After leaving Oban High School Andy Murray worked for a year with the Edinburgh City Mission before doing a Social Science degree and Diploma in Social Work at the Robert Gordon University, Aberdeen. After graduating he worked as a Social Worker with Edinburgh City Council for seven years working with young offenders and care leavers. He now lives and works in the West Lothian area where he is married to Kirsteen and has two boys aged 3 and 5. He is involved with the local Conservative Party and is an active member of the Conservative Christian Fellowship.
Listening to Tony Blair’s conference speech on Tuesday it was hard not to believe that the slightly left-of-centre utopia was not just round the corner but had already arrived. The Prime Minister was at his most evangelical believing that everything was better and brighter after eight years of Labour. He acknowledged that things weren’t quite perfect yet, but you got the distinct impression that with one more big push of investment in public services and a bit of tinkering with the ever-increasing pension crisis, everything will come up smelling as sweet as Labour’s rose. The future is as bright as the midday sun if we are only willing to ‘change’ and pay more taxes.
On Tuesday night I was not sitting amongst the great and the good at the Labour Party Conference. I was speaking to a group of alcoholics and drug users in a run down hall in Edinburgh. The group meets once a week for mutual support and to hear speakers from local churches. As I sat and heard stories of drug dealers terrorising neighbourhoods and of the prevalence of alcohol and drug addiction in our local communities, it was hard not to be struck by the two very different visions of Britain. Where was Tony Blair’s utopian blueprint? Surely after eight years of vast investment in public services these people at the very margins of society would at least have started to feel the effects by now? Surely the great programmes of social inclusion would be starting to trickle down by now?
As I drove home, tuned to Radio 4, listening for the third time to the ‘best bits’ of the speech again, I began to think of the stories I had heard earlier on, simple stories about overcoming a life of addiction to get a flat and a job. Others spoke about relapses, about members of the group who were missing, presumed dead. What was it that drew these people to that group week after week? What was it that helped them overcome the most incredible obstacles to kick the habit that was ruining their life? Why did they have hope, some of them, for the first time in their lives? The answer is very simple: compassion.
A government cannot manufacture compassion, but it can certainly stifle it. We see this time and time again with left-wing policies. All it takes is for the government to give the impression that it has the solutions to the great problems we face as a society. People stop loving their neighbour and constantly ask ‘what is the government going to do?’ They are promised that the utopian society is just around the next corner. Right thinking people everywhere are entitled to ask the rather obvious question: ‘why is this utopia taking so long to arrive?’ The excuses change, the utopia never comes.
Maybe it is not governments that solve problems; maybe it’s people. As Sir William Beveridge once said:
"The making of a good society depends not on the state but on the citizens, acting individually or in free association with one another, acting on motives of various kinds, some selfish, some unselfish, some narrow and material, others inspired by love of man and love of God. The happiness or unhappiness of the society in which we live depends upon ourselves as citizens, not on the instrument of political power which we call the state."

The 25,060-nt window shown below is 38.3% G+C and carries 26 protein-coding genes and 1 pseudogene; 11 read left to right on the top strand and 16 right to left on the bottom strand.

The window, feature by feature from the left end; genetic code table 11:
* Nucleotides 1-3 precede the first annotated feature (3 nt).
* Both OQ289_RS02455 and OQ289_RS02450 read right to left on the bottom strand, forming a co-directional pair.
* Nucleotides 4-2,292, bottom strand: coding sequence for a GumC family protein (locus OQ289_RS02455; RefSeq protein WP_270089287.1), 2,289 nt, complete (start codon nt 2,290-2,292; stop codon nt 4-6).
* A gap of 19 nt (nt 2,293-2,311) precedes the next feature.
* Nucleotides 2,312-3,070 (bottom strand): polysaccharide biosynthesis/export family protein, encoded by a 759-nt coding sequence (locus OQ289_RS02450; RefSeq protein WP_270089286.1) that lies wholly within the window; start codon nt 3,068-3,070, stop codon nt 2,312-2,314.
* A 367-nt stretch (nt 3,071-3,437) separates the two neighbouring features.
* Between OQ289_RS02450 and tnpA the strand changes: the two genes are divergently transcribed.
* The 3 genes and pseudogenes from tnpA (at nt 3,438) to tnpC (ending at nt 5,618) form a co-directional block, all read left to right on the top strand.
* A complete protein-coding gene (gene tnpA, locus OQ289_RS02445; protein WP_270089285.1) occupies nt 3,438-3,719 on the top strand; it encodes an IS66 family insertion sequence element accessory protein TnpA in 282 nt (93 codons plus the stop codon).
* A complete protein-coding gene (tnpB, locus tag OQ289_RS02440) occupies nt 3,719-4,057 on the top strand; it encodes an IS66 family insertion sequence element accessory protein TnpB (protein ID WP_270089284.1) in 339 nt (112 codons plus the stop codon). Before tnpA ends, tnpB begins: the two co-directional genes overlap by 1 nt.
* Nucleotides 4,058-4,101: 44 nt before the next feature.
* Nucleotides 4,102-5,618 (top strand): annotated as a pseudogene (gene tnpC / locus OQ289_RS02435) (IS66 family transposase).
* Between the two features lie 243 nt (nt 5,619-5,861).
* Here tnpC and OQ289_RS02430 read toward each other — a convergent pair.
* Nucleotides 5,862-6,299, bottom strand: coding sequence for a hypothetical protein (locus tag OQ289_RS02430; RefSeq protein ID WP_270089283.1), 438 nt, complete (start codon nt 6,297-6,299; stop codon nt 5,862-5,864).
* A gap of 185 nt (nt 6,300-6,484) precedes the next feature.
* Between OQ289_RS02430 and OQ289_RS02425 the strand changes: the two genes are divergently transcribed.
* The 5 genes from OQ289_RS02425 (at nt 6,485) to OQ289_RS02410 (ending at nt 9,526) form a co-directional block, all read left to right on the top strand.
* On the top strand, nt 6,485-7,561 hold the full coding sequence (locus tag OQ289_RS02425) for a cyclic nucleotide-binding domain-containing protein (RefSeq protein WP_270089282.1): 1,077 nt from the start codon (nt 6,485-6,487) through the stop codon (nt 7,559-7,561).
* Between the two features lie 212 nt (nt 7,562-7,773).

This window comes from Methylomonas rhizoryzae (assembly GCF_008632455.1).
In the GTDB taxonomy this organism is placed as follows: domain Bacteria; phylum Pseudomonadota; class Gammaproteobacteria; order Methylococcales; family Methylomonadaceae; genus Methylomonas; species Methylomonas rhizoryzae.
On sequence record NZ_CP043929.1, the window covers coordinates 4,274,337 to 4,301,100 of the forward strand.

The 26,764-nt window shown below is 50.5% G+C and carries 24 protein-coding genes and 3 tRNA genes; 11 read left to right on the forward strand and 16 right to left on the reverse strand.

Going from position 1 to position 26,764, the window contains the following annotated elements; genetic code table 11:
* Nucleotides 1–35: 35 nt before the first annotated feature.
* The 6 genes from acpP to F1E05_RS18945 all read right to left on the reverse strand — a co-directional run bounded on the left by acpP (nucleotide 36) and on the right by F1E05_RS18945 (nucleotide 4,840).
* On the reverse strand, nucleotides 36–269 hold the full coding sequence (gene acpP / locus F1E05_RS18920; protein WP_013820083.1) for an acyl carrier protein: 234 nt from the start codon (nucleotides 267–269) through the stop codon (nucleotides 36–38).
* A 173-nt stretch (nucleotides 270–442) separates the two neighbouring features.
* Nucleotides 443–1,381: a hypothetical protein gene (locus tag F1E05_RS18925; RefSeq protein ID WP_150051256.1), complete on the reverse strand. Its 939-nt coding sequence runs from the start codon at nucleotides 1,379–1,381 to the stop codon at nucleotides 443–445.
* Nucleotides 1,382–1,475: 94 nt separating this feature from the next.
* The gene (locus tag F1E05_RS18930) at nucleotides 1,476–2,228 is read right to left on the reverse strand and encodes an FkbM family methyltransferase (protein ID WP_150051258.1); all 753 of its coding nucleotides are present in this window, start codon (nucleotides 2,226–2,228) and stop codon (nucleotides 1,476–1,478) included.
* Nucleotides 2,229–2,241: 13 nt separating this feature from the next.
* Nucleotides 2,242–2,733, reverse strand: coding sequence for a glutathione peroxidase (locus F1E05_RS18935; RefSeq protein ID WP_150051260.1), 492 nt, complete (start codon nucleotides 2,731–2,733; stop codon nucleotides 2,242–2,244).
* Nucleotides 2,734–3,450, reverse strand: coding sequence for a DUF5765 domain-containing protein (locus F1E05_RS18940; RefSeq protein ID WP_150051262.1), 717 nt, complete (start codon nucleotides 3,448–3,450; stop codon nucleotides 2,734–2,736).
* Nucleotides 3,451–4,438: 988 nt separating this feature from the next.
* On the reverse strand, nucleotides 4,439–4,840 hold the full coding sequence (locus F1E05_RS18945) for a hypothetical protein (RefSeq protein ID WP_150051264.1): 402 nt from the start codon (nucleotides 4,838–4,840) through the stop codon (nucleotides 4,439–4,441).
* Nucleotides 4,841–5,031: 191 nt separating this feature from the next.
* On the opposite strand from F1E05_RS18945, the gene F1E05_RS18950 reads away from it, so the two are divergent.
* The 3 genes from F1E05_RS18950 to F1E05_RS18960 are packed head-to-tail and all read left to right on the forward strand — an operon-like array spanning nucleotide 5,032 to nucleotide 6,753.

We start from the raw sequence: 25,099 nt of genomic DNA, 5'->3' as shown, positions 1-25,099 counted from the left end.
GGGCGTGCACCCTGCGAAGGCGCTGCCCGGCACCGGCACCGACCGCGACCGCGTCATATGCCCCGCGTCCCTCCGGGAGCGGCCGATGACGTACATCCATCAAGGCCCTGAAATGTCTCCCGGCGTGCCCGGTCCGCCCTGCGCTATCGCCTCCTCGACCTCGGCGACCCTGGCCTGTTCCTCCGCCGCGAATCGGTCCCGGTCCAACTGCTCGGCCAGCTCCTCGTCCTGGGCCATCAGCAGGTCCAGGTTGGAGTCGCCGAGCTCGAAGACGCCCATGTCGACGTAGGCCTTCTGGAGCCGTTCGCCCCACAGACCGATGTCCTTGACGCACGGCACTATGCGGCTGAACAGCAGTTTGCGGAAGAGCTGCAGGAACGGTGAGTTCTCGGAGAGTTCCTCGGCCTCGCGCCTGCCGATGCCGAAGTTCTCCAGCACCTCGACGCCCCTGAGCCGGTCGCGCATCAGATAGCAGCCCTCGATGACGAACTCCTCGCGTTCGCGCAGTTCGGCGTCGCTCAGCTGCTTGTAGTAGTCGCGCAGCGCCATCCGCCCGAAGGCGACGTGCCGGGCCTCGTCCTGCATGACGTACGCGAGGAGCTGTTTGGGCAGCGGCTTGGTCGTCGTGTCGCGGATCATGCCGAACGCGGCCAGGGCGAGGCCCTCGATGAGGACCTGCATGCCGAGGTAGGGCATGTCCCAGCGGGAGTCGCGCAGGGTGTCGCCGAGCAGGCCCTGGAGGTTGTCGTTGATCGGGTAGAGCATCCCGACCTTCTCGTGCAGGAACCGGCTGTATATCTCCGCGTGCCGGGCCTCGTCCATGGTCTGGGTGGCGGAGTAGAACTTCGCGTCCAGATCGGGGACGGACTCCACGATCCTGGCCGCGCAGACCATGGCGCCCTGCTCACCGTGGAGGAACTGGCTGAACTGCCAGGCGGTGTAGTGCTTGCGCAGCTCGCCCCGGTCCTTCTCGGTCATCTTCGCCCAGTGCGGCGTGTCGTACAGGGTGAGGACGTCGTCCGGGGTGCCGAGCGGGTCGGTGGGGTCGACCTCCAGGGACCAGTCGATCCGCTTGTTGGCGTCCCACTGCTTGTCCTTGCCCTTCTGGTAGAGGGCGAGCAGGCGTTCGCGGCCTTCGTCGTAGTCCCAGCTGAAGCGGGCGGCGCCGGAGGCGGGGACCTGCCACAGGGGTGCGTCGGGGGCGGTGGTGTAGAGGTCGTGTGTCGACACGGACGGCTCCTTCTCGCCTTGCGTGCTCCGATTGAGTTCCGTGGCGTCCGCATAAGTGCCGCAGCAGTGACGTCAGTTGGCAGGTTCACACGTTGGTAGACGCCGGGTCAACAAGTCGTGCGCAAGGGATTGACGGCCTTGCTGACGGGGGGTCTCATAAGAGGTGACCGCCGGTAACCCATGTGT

This is truly radical thinking. This means that people should start acting responsibly and looking out for the most vulnerable in our society.
However ‘New Labour’ Tony Blair may be, his collectivist policies have done nothing to reform a post war consensus that has gone almost unchallenged for fifty years. Government need to support the ‘little platoons’ of our society – not the faceless bureaucracies and the political advisors that are wasting the taxpayer millions of pounds. Only people can bring hope and love to the most broken and damaged in our society. To weep with those who weep is sometimes the only option for those who have had a lifetime of rejection and abuse.
Of course there is a role for government in the area of compassion. But that role is enabling and supporting individuals, families and groups to show that compassion for the most marginalised and broken people in our society. The voluntary sector is crucial if we are going to respond in a flexible compassionate way as a society. Over the last eight years we have seen a voluntary sector crushed by overbearing regulation. As Liam Fox has said in his speech ‘The Broken Society’:
"Our current government has tried to take over the voluntary sector by stealth. This is effectively the nationalisation of compassion."
As with so many other nationalized industries, state intervention in the area of compassion has made organisations less effective and responsive to the communities they try to help.
The left-wing utopia is not just round the next corner. No amount of funding and political engineering will bring a heaven on earth. We need to release individuals and voluntary groups from an overbearing state that seeks to intervene in every area of life. Real hope and real compassion can only come from the people who can do it best: you and me.
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